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Pioneer presents
Psychedelic Furs—Live from the House of Blues (2001)

"I follow where my mind goes..."
- The Psychedelic Furs (from Love My Way)

Review By: Rich Rosell  
Published: October 18, 2001

Stars: Richard Butler, John Ashton, Tim Butler
Other Stars: Richard Fortus, Earl Harven
Director: Kerry Asmussen

MPAA Rating: Not Rated for (nothing objectionable)
Run Time: 01h:19m:59s
Release Date: October 16, 2001
UPC: 013023161399
Genre: music


Style
Grade
Substance
Grade
Image Transfer
Grade
Audio Transfer
Grade
Extras
Grade
B+ A-B+A- B+

DVD Review

Like a crusty old timer regaling wide-eyed youth gathered slack-jawed about my feet, I can recall living through the wonders of the late 1970s punk era with unabandoned glee. Through my misspent late teen years, and well into my twenties, I was exposed to more and more vital, exciting new music. Bands like The Clash, The Damned, The Stranglers, The Buzzcocks and The Ramones ruled my turntable, and they set the bar very high for all those to follow. As I look back on that time, few albums were more exciting to hear that first time than the 1980 American debut by England's The Psychedelic Furs.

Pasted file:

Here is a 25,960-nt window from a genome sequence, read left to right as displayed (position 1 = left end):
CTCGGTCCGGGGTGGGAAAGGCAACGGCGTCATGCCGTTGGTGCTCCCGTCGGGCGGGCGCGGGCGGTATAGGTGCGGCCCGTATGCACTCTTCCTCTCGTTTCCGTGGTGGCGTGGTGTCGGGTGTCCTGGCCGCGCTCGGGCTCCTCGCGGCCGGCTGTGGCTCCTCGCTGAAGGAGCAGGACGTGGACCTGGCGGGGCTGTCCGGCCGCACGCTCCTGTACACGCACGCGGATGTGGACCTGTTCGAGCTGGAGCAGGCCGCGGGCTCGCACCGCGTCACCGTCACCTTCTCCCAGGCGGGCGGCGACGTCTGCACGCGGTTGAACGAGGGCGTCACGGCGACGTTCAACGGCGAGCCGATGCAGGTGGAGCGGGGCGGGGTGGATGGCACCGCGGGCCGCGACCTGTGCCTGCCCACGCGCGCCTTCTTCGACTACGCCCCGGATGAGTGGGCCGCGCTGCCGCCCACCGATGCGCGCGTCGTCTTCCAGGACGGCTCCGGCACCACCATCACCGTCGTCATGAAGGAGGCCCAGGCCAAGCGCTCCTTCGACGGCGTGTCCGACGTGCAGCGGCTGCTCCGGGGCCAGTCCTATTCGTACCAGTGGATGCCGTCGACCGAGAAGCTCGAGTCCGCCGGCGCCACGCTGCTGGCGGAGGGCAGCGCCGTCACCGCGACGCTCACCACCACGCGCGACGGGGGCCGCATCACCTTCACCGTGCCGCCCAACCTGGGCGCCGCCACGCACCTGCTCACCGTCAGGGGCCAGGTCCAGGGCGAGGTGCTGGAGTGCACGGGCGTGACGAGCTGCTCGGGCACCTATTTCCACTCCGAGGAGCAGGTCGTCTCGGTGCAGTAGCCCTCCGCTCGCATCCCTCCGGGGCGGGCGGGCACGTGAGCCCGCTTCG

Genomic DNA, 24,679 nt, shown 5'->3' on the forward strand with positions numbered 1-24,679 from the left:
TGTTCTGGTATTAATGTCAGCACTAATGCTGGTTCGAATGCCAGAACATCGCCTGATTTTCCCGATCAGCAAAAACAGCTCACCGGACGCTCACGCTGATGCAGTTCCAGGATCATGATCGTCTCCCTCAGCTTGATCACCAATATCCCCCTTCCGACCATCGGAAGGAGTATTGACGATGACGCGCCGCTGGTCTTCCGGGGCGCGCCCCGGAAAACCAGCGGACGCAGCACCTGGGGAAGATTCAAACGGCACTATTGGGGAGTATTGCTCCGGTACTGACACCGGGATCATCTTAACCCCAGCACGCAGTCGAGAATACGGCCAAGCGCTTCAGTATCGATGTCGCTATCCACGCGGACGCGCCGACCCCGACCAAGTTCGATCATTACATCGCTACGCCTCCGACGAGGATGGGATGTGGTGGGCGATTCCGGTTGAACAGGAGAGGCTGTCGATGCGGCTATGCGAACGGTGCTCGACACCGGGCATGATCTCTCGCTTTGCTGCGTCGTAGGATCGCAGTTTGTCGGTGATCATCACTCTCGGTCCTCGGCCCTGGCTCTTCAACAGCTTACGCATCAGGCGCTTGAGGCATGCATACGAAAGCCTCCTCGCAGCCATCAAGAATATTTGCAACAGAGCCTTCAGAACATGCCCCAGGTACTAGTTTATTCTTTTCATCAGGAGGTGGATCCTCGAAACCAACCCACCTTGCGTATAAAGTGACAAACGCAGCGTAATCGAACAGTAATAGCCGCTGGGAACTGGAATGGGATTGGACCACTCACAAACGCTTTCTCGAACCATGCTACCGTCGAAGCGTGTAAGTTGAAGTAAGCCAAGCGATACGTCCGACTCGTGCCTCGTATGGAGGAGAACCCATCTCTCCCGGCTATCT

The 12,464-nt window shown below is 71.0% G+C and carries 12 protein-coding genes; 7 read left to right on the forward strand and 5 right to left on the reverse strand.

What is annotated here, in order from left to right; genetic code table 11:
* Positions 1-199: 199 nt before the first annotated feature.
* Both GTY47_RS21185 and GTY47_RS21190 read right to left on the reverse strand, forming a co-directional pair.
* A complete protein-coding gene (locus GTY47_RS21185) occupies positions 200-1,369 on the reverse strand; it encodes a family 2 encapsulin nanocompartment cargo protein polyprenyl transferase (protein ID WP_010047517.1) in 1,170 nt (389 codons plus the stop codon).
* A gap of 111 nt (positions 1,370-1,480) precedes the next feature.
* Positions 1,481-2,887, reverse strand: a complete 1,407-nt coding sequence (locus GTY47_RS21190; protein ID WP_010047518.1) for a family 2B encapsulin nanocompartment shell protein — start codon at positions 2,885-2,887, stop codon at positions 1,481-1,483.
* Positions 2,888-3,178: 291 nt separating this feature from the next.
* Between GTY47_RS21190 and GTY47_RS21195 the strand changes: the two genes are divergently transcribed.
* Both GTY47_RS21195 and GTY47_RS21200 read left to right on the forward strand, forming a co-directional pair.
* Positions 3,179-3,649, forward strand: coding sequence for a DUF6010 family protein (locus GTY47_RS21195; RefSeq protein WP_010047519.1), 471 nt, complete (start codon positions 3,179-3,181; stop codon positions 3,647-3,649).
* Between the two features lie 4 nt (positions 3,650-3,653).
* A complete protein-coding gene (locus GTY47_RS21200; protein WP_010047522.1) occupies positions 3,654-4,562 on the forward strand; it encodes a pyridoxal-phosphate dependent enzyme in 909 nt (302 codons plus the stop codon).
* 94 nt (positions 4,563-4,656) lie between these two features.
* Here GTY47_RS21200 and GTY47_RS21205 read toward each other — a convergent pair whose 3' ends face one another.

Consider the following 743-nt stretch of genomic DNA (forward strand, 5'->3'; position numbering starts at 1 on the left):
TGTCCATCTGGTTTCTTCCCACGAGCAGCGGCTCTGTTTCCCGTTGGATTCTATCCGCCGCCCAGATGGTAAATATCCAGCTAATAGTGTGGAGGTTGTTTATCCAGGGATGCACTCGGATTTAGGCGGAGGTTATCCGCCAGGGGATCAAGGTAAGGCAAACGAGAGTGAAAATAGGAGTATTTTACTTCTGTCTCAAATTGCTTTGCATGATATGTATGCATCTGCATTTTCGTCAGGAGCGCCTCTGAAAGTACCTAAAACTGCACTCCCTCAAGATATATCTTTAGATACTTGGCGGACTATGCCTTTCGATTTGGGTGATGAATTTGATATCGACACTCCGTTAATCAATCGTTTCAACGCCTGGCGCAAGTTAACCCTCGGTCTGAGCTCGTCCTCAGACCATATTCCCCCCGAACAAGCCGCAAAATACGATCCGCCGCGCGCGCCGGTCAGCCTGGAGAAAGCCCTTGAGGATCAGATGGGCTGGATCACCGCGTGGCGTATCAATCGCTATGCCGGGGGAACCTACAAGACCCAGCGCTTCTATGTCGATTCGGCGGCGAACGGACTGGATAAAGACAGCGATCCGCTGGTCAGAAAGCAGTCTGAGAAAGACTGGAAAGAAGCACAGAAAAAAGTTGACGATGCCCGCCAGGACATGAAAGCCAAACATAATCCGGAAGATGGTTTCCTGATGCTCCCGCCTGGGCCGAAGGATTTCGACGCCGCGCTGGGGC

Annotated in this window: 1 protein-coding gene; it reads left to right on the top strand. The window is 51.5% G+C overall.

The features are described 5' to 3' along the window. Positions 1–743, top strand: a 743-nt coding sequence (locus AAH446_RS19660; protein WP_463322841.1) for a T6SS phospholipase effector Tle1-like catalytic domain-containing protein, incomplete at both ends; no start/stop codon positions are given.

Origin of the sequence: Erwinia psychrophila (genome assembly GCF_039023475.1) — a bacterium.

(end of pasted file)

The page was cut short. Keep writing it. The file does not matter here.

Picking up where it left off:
Dropping the tone arm onto Side 1/Cut 1's India released a thundering, swirling 06m:21s epic that still gives me goose bumps today. Led by the distinctive and scratch growl vocals of Richard Butler, The Psychedelic Furs quickly established themselves, to me at least, as a pivotal group in that all important British invasion. With a career that only spanned seven albums (not counting the numerous "best of" re-releases), The Furs never quite achieved the huge, huge following stateside that they deserved. Pretty In Pink, from the 1981 album Talk Talk Talk, would serve as the inspiration for the 1986 Molly Ringwald movie of the same name and ultimately become The Furs signature song to an entirely new world of fans. Sadly, as far too many bands eventually do, The Furs disbanded in the early 1990s, and Richard Butler delved into solo projects (Love Spit Love), and it seemed that those glory days were long gone.